In American Wolf author Nate Blakeslee chronicles the return of wolves to Yellowstone National Park, focusing their story in particular through the life and experiences of O-Six.  O-Six grew up to become one of the most famous wolves in Yellowstone: a strong alpha leader, a caring mother, a skilled hunter, an intelligent fighter.  She raised three generations of pups in the Lamar Valley where wolf-watchers could follow the comings and goings of her pack and learn more about wolves than they had ever hoped.  Unfortunately, O-Six and her family have not only natural dangers to face inside the park, but increasingly hunters, ranchers, and politicians outside the park.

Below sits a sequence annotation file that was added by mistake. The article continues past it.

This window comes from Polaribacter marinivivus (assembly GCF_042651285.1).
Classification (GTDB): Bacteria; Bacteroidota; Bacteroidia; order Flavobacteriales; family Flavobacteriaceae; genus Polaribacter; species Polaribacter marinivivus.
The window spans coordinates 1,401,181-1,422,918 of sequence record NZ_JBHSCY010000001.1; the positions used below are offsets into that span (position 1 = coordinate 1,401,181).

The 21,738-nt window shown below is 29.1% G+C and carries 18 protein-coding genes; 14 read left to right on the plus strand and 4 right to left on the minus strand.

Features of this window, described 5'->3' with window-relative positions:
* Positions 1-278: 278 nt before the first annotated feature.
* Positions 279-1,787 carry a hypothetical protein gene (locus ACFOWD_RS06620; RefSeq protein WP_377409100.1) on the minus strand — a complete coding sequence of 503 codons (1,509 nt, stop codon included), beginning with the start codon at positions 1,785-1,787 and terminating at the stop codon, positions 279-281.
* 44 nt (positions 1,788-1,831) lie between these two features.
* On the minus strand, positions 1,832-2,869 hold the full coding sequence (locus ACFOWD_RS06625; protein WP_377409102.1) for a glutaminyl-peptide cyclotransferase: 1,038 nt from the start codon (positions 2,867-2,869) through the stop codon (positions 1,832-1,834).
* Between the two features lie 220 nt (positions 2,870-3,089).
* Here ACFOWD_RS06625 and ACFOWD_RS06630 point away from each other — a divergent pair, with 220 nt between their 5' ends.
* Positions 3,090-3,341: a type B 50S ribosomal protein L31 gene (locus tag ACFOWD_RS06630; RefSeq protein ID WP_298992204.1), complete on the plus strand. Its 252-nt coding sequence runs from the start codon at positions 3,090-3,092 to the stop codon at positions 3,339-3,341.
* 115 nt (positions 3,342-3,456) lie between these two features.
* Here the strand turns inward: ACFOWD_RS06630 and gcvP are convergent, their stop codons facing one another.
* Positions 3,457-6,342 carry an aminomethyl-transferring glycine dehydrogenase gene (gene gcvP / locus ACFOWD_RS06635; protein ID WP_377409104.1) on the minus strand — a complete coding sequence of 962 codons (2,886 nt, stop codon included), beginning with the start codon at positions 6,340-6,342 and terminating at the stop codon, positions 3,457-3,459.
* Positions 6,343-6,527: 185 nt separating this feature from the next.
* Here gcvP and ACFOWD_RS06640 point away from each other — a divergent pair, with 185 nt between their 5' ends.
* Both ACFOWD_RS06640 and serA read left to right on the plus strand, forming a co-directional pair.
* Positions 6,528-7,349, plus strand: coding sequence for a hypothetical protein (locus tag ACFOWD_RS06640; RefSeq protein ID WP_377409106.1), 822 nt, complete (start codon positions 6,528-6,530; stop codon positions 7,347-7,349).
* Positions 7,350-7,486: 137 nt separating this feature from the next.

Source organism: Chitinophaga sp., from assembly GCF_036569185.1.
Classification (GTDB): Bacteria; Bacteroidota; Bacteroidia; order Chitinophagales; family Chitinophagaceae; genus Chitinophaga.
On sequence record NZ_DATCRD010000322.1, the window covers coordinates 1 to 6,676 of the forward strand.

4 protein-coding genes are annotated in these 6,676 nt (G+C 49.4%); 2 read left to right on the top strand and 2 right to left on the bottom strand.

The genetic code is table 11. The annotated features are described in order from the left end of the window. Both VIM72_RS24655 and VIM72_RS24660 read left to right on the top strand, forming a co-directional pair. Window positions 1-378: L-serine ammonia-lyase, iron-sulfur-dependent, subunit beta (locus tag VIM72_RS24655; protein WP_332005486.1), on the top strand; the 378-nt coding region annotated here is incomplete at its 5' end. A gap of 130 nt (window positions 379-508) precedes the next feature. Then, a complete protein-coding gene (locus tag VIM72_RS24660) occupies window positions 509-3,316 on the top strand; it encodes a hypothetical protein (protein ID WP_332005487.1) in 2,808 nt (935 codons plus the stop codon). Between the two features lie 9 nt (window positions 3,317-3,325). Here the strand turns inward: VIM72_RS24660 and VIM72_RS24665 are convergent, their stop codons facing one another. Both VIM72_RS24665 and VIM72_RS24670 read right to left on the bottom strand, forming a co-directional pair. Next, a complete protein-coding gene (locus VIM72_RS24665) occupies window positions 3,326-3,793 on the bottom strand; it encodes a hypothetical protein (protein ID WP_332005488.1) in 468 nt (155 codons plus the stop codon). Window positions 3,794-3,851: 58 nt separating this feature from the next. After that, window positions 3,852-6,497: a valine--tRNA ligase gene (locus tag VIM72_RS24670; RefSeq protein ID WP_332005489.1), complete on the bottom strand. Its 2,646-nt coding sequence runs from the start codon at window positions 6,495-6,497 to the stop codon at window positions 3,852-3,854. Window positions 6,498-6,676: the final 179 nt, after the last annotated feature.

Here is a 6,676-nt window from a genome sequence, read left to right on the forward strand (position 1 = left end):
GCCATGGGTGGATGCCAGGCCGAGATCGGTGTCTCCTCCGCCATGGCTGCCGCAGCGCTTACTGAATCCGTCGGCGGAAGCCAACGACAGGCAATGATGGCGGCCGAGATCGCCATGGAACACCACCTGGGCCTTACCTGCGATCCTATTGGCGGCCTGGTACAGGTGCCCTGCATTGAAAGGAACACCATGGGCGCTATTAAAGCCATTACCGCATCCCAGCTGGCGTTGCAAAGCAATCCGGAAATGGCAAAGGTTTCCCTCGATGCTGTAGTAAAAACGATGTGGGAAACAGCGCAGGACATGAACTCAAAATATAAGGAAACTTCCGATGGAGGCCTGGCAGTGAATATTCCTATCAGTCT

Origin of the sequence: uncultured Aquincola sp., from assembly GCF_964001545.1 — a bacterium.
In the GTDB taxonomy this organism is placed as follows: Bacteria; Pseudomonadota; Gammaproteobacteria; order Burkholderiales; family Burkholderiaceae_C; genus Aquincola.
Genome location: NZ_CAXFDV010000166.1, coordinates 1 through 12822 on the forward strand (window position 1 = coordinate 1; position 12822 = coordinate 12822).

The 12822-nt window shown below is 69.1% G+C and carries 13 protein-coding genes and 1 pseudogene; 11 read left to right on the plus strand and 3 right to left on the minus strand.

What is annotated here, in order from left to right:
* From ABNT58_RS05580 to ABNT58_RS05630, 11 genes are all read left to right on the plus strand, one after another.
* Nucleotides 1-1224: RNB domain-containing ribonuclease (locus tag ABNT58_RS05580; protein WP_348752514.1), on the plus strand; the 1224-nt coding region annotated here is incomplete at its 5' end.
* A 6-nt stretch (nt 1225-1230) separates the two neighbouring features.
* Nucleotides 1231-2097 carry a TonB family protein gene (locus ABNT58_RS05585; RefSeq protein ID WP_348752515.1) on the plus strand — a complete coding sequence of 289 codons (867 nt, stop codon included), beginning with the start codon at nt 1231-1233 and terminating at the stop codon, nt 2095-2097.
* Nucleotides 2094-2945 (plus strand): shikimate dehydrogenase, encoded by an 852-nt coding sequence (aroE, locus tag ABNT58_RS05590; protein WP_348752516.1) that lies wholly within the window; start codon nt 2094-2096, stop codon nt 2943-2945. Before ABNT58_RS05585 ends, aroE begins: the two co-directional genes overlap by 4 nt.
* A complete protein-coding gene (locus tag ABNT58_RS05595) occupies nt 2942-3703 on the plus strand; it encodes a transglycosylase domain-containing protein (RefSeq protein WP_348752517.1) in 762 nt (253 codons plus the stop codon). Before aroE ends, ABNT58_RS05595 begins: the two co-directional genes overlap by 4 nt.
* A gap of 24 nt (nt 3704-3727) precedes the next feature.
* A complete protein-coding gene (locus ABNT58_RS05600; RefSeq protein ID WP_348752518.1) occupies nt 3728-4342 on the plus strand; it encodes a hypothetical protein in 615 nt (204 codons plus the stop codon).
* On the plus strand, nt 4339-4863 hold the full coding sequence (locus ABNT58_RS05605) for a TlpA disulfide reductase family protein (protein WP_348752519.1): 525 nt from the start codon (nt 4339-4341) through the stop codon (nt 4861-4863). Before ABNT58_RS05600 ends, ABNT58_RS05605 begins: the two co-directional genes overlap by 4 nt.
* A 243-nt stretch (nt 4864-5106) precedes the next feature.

Blakeslee's American Wolf is a carefully researched, well-written book that uses notes kept by local wolf-watchers to chronicle a multigenerational account of the return of wolves to Yellowstone, seen particularly through the incredible stories of the Druid Peak Pack and the Lamar Valley Pack. New packs form, yearlings become alphas, pups are born, clashes between rival packs establish new territories, and American Wolf is written in such a way that the reader feels they are experiencing the events along with the wolves. Or at least the wolf-watchers. As with any good documentary, American Wolf doesn't try to gloss over the harsh aspects of life as a wolf in Yellowstone- there are violent fights for prime territory, lean winters, and leadership disputes right along with the cute pups.